Ah, summer. The time of year when adults and kids alike spend long hours outdoors enjoying picnics, parties and play. Unfortunately, summertime means that bugs are enjoying long hours outdoors, too. The good news is you can prevent mosquitoes, ticks and flies from interfering with your family’s enjoyment of the season. Here are four ways to deal with bug bites.
Strategy #1: Outsmart the bugs.
If you know when insects are likely to be out and about, looking to bite, you can evade them more easily. TodaysParent.com shares feeding times for common insects: Mosquitoes are likely looking to eat at dawn and dusk, with black flies most active during the late afternoon and early evening. If you can avoid those times outdoors, great. But, it’s likely that you can’t, not entirely, so dress your child in light-colored clothing, since dark and bright colors may attract insects. Don’t apply scented lotions, which can be a magnet to flies, as well as bees and wasps. Finally, protect your child by dressing him or her in long sleeves. Tuck pants into socks and choose closed-toed shoes. Top with a hat. This may not always be practical in hot weather, but follow these precautions for sure when going into wooded or swampy areas.
Parents.com offers more detailed information about specific insects’ habits and habitats.
Strategy #2: If you can’t avoid ’em, repel ’em.
The Centers for Disease Control and Prevention, according to AkronsChildrens.org, recommend insect repellents with at least 20 percent DEET. These include Cutter Backwoods and Off! Deep Woods. Read the application instructions and follow them exactly, applying the repellent to your hands and then spreading it carefully on your child’s exposed skin. If you’re going to use sunscreen, too, apply that first. Once it’s dry, then you can apply the insect repellent. Don’t use products that are a repellent/sunscreen combination and don’t spray the insect repellent under your child’s clothes. Keep the products out of reach of any children.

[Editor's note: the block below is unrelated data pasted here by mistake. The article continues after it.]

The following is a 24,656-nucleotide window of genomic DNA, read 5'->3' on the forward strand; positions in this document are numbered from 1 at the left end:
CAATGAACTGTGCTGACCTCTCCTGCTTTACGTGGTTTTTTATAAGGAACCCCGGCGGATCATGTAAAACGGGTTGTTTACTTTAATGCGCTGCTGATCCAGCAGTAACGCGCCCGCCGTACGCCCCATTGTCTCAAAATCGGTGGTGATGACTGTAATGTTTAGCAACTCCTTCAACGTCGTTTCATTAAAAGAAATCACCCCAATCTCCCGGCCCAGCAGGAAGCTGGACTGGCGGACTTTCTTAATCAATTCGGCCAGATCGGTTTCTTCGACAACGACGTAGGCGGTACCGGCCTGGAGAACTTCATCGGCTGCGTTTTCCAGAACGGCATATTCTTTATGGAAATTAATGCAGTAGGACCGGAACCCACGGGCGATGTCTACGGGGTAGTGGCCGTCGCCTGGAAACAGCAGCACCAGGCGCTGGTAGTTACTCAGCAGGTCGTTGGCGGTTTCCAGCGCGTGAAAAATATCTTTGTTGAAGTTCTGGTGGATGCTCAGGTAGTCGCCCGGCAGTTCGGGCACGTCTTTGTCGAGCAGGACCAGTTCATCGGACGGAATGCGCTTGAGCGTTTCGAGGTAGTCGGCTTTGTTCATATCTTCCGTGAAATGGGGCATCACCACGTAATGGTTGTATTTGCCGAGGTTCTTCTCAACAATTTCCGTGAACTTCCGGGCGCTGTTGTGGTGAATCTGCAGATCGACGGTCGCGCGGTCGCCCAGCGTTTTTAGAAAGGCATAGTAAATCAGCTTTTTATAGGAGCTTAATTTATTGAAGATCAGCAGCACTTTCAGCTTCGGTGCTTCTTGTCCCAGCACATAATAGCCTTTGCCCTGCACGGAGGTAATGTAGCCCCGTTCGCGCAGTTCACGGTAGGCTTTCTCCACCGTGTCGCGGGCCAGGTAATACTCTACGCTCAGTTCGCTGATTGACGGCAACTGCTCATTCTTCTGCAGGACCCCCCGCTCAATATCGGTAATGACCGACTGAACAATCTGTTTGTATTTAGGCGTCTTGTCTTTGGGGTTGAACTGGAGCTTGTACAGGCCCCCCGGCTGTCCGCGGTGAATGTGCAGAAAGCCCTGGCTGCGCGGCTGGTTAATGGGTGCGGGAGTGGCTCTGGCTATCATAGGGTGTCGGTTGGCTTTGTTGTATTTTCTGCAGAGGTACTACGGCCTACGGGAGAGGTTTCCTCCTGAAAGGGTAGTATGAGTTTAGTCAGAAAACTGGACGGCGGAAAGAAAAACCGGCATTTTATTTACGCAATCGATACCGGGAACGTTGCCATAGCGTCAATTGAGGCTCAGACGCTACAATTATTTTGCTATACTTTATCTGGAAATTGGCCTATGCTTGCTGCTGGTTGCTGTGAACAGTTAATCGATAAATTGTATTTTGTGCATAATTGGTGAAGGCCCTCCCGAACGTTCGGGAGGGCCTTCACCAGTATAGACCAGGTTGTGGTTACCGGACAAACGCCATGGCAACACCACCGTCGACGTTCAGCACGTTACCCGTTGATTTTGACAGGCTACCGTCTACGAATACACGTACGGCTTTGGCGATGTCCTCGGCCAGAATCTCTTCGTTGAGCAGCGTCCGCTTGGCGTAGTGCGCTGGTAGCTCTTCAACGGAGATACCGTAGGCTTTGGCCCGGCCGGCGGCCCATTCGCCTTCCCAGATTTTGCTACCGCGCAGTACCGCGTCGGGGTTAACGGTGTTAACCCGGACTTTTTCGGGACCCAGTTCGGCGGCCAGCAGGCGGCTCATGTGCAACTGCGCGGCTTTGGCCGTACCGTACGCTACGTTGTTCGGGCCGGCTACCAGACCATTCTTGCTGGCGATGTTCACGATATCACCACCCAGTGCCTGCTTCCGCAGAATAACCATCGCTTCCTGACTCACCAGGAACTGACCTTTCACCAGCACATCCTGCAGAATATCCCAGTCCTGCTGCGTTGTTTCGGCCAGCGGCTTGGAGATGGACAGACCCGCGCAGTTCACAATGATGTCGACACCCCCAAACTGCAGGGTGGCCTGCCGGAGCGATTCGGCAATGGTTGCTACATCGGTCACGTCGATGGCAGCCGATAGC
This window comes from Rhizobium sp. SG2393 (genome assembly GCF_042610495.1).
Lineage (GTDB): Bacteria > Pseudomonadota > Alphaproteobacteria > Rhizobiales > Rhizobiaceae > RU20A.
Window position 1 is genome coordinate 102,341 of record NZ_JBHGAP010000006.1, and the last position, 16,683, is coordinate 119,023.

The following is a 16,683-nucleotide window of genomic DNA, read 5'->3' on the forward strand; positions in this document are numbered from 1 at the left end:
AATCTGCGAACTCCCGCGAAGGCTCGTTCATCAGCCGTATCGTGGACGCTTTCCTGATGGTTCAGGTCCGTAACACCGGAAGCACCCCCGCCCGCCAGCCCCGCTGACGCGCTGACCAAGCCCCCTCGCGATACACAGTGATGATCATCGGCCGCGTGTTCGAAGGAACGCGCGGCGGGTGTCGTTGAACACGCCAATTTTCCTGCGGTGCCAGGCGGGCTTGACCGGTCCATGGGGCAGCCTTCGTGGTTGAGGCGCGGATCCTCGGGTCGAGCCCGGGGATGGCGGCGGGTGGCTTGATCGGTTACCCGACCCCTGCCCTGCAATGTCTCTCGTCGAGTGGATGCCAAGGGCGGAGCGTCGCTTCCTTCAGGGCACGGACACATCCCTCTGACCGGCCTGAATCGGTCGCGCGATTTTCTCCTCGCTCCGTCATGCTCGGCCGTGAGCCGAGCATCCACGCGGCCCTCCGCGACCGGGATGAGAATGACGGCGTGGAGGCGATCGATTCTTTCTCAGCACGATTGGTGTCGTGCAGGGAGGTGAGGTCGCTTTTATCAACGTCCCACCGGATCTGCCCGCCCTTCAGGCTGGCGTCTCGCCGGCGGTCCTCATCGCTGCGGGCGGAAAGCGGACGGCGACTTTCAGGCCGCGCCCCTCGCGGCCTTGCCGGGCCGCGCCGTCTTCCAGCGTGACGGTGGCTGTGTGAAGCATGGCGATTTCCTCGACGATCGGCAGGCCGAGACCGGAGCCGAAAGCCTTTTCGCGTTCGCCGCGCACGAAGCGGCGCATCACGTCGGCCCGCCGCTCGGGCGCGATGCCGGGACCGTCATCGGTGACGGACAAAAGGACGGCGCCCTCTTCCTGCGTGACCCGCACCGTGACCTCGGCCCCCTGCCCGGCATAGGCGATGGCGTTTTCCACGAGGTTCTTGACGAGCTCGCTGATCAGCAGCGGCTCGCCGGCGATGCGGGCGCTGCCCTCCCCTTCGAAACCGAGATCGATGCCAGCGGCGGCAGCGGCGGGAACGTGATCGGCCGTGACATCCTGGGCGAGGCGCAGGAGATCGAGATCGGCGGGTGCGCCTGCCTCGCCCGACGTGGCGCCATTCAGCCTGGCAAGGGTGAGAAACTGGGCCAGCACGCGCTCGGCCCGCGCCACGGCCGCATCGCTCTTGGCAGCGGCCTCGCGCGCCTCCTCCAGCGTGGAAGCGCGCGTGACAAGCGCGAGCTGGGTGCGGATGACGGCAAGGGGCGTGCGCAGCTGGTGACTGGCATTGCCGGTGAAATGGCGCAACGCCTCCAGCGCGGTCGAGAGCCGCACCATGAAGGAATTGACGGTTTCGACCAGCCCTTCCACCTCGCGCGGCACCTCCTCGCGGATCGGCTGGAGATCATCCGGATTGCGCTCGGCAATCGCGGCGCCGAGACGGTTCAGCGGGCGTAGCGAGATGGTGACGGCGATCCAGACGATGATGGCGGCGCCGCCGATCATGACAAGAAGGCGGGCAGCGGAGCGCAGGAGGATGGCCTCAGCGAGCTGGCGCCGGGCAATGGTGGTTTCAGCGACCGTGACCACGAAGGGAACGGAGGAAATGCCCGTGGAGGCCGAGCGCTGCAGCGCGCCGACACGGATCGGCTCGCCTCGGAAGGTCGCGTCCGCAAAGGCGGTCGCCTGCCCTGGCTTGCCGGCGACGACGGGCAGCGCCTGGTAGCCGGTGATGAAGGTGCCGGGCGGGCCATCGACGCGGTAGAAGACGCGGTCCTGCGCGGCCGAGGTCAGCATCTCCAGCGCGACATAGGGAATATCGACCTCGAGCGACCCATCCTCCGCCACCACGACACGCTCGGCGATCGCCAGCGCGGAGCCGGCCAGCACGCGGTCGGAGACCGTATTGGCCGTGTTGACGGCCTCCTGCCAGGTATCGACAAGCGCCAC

Strategy #3: Devise a smart treatment plan.
If a bug bites your child, use cold compresses or a cool bath to reduce the itching or burning. You may need to apply an ice pack once an hour for six hours, keeping it on for 15 to 20 minutes at a time. When you’re not using the ice, keep a cool, wet washcloth over the affected skin. To reduce swelling, elevate the part of the body with the bite.
Try to distract your child if he or she is tempted to scratch the bite and, if the itchiness is just too much, use hydrocortisone cream, avoiding broken skin and areas by the mouth and eyes. Benadryl is a possibility if your child is 2 or older (although you’ll want to talk to your doctor first).
Strategy #4: Know when to seek medical attention.
If your child gets a fever, receives multiple bites or stings, or has bites near the eyes, call your doctor. This is also the best advice if the bites are painful or appear infected. In most cases, everything is fine, but better safe than sorry.
Head to the emergency room if your child has a history of severe reactions to bites or stings. Also seek emergency care if your child is short of breath, or starts to wheeze or complain of chest pain/tightness. If he or she struggles to speak or swallow, head to the emergency room. Other warning signs are weakness or fainting, abdominal pain, vomiting or severe swelling.